A Novel Approach for Training Focused-Attention Meditation
Brandmeyer T, Delorme A. (2020) Closed-Loop Frontal Midlineθ Neurofeedback: A Novel Approach for Training Focused-Attention Meditation. Frontiers in Human Neuroscience. 14:246
Cortical oscillations serve as an index of both sensory and cognitive processes and represent one of the most promising candidates for training and targeting the top-down mechanisms underlying executive functions. Research findings suggest that theta (θ) oscillations (3–7 Hz) recorded over frontal-midline electrodes are broadly associated with a number of higher-order cognitive processes and may serve as the mechanistic backbone for cognitive control. Frontal-midline theta (FMθ) oscillations have also been shown to inversely correlate with activity in the default mode network (DMN), a network in the brain linked to spontaneous thought processes such as mind-wandering and rumination. In line with these findings, we previously observed increased FMθ oscillations in expert meditation practitioners during reported periods of focused-attention meditation practice when compared to periods of mind-wandering. In an effort to narrow the explanatory gap by directly connecting observed neurophysiological activity in the brain to the phenomenological nature of reported experience, we designed a methodologically novel and adaptive neurofeedback protocol with the aim of modulating FMθ while having meditation novice participants implement breath-focus strategies derived from focused-attention mediation practices. Participants who received eight sessions of the adaptive FMθ-meditation neurofeedback protocol were able to significantly modulate FMθ over frontal electrodes using focused-attention meditation strategies relative to their baseline by the end of the training and demonstrated significantly faster reaction times on correct trials during the n-back working memory task assessed before and after the FMθ-meditation neurofeedback protocol. No significant differences in frontal theta activity or behavior were observed in the active control participants who received age and gender matched sham neurofeedback. These findings help lay the groundwork for the development of brain training protocols and neurofeedback applications that aim to train features of the mental states and traits associated with focused-attention meditation.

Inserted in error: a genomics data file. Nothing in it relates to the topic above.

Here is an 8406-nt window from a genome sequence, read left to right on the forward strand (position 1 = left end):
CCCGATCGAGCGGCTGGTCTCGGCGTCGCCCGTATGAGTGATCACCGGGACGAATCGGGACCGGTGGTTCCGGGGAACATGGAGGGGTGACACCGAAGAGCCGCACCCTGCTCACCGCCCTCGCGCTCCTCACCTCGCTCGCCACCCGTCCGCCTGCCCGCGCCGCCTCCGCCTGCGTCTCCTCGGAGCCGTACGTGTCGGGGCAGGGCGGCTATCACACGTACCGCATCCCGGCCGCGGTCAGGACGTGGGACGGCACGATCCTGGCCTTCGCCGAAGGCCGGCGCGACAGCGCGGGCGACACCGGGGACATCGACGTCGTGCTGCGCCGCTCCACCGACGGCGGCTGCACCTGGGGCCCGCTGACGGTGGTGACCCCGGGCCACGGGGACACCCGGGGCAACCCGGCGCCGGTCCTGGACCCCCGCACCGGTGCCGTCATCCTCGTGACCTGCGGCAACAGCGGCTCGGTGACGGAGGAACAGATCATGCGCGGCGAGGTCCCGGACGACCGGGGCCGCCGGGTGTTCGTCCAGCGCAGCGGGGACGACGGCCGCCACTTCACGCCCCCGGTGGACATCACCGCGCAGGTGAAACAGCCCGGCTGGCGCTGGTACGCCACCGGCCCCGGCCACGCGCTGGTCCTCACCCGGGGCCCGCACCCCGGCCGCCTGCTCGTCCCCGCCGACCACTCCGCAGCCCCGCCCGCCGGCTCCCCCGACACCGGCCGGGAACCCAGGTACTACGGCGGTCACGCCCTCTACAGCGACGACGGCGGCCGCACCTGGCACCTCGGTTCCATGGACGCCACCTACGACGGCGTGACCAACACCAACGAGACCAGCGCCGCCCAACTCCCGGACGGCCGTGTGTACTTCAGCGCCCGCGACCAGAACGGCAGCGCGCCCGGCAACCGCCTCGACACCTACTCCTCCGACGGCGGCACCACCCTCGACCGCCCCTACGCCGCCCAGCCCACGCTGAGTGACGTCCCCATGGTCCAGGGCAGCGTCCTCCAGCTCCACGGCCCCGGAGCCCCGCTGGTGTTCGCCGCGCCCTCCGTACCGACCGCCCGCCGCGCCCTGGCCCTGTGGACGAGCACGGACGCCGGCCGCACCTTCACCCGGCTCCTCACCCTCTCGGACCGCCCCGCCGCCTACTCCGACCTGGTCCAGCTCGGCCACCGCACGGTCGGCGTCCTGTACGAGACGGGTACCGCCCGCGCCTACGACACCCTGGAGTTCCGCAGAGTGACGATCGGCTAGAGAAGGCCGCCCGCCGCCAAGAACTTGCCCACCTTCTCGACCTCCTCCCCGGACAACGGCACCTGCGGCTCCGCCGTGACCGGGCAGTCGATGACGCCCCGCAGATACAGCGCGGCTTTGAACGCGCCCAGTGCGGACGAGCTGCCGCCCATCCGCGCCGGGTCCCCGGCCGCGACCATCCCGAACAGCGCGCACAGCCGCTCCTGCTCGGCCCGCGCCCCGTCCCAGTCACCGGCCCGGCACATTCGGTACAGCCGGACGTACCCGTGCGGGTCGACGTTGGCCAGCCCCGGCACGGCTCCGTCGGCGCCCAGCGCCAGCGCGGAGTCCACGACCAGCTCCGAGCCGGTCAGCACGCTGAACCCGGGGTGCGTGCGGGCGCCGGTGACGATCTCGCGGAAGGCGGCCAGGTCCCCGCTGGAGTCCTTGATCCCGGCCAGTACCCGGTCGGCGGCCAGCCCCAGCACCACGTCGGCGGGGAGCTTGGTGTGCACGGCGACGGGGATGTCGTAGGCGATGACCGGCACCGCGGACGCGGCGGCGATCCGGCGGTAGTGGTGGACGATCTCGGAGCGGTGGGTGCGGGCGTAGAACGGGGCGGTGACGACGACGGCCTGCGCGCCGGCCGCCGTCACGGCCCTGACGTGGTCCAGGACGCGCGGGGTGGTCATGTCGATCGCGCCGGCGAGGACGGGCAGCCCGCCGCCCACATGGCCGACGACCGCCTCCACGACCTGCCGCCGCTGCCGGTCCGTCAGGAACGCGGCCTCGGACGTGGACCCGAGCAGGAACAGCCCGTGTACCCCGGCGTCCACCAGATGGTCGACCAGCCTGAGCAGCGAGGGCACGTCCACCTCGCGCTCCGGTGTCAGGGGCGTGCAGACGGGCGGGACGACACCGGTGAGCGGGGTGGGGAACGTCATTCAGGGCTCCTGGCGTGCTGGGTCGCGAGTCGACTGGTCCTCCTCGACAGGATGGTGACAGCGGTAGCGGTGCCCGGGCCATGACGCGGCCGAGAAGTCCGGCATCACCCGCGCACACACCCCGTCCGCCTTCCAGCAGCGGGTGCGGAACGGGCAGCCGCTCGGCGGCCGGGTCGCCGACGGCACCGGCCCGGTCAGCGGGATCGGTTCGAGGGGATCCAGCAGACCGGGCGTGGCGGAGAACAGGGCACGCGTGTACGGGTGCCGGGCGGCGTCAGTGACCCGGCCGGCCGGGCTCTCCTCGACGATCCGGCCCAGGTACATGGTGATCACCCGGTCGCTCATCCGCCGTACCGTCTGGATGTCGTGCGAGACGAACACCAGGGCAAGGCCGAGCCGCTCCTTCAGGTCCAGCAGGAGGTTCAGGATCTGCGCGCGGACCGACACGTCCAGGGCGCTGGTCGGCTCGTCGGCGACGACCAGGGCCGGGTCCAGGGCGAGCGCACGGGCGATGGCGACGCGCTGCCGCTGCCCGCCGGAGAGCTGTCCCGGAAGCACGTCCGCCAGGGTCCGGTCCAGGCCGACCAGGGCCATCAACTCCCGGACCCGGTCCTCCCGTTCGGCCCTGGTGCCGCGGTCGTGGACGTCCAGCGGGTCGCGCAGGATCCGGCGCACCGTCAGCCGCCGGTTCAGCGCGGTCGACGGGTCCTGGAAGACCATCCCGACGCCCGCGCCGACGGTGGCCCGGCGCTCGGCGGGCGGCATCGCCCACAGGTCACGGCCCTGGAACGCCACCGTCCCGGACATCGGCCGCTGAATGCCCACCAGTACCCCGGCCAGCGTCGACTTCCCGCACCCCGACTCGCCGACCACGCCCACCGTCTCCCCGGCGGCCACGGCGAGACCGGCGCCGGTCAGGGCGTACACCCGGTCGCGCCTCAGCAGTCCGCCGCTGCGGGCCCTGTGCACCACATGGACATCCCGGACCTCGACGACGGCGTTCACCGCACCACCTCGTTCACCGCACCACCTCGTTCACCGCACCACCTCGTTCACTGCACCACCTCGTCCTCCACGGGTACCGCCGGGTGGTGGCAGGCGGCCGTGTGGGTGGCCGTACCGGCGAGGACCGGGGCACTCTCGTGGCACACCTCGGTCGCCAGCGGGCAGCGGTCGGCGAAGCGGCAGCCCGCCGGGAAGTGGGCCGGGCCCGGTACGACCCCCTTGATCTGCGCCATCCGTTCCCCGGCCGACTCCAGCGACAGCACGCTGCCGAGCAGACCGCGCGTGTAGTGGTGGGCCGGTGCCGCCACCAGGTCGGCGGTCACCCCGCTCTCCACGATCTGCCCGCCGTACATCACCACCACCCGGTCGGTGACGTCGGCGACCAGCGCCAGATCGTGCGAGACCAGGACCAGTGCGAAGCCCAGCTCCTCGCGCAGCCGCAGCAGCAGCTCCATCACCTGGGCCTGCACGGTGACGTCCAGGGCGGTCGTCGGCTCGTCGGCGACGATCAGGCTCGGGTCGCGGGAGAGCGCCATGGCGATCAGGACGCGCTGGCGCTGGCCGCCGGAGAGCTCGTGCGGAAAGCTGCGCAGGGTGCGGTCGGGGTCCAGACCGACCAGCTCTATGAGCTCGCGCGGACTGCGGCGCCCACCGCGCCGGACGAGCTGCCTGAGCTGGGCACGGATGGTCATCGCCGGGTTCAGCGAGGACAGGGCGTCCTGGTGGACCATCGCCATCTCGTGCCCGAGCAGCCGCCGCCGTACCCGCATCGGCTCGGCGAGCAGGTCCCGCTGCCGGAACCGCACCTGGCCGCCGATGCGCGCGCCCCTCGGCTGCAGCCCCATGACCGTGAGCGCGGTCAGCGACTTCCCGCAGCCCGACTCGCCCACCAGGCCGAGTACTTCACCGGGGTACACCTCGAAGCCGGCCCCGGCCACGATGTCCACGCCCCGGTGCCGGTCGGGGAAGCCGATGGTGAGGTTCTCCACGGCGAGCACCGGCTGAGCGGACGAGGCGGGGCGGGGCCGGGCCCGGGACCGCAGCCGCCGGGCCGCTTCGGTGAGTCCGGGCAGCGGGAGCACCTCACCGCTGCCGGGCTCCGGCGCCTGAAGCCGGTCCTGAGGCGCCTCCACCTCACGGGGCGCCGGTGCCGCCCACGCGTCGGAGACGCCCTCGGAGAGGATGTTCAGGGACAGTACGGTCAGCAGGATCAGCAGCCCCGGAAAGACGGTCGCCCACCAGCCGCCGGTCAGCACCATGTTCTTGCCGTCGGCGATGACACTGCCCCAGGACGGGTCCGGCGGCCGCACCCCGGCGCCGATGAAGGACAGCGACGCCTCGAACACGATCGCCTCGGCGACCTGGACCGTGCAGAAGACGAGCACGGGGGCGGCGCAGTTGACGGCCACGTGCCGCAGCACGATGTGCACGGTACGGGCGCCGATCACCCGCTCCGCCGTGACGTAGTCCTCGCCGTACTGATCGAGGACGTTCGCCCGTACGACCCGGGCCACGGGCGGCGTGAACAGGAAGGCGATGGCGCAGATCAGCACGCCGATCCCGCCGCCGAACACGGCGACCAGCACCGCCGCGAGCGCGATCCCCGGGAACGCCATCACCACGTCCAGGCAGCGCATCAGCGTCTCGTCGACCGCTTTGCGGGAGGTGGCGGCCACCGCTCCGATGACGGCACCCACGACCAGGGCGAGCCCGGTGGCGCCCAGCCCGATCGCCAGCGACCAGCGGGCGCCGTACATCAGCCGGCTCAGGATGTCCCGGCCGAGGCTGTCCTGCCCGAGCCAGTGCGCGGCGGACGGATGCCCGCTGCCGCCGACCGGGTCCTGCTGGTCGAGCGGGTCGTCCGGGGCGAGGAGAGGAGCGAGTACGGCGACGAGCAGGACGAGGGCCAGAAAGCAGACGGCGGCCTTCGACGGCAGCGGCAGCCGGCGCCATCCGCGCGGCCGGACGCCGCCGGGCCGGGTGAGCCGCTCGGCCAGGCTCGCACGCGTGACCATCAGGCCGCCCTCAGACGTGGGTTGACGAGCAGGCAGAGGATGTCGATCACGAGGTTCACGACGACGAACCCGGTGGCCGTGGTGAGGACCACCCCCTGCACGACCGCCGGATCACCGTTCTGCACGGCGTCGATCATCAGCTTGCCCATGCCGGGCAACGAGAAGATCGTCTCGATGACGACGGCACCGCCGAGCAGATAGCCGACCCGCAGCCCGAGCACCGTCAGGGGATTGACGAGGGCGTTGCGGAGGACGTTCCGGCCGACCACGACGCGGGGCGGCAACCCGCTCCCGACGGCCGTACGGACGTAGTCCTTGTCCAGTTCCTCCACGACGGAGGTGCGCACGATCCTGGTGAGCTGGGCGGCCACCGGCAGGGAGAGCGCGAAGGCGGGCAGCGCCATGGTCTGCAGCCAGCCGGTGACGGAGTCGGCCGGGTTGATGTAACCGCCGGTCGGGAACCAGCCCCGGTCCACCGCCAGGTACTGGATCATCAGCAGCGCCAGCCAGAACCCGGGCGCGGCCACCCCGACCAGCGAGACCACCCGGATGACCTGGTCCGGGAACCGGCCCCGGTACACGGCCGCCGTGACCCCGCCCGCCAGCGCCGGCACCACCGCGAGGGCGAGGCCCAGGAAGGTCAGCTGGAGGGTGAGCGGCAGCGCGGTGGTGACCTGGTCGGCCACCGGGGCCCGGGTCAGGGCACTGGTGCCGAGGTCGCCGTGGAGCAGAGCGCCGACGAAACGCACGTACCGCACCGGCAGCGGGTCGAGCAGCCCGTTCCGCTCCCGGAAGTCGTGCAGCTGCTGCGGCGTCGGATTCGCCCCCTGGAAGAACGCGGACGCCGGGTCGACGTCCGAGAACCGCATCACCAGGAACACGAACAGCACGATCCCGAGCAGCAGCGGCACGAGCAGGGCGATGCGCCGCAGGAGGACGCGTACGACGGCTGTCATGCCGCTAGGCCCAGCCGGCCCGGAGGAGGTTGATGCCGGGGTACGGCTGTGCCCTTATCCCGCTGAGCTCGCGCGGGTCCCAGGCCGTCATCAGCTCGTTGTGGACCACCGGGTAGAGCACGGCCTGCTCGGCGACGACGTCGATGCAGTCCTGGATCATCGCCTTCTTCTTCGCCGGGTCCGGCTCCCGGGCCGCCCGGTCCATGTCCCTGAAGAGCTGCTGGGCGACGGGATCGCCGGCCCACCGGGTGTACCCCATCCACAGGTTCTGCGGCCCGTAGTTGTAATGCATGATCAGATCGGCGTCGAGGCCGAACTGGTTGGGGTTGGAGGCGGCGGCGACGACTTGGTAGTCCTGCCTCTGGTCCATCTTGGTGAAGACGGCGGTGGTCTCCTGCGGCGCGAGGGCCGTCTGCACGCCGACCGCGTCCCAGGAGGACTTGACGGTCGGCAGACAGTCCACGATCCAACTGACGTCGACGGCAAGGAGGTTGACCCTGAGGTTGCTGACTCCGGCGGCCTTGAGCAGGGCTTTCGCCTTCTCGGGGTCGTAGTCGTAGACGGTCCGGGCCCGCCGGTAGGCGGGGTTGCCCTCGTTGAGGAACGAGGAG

CLICK HERE TO SEE THIS PAPER’S IMPACT!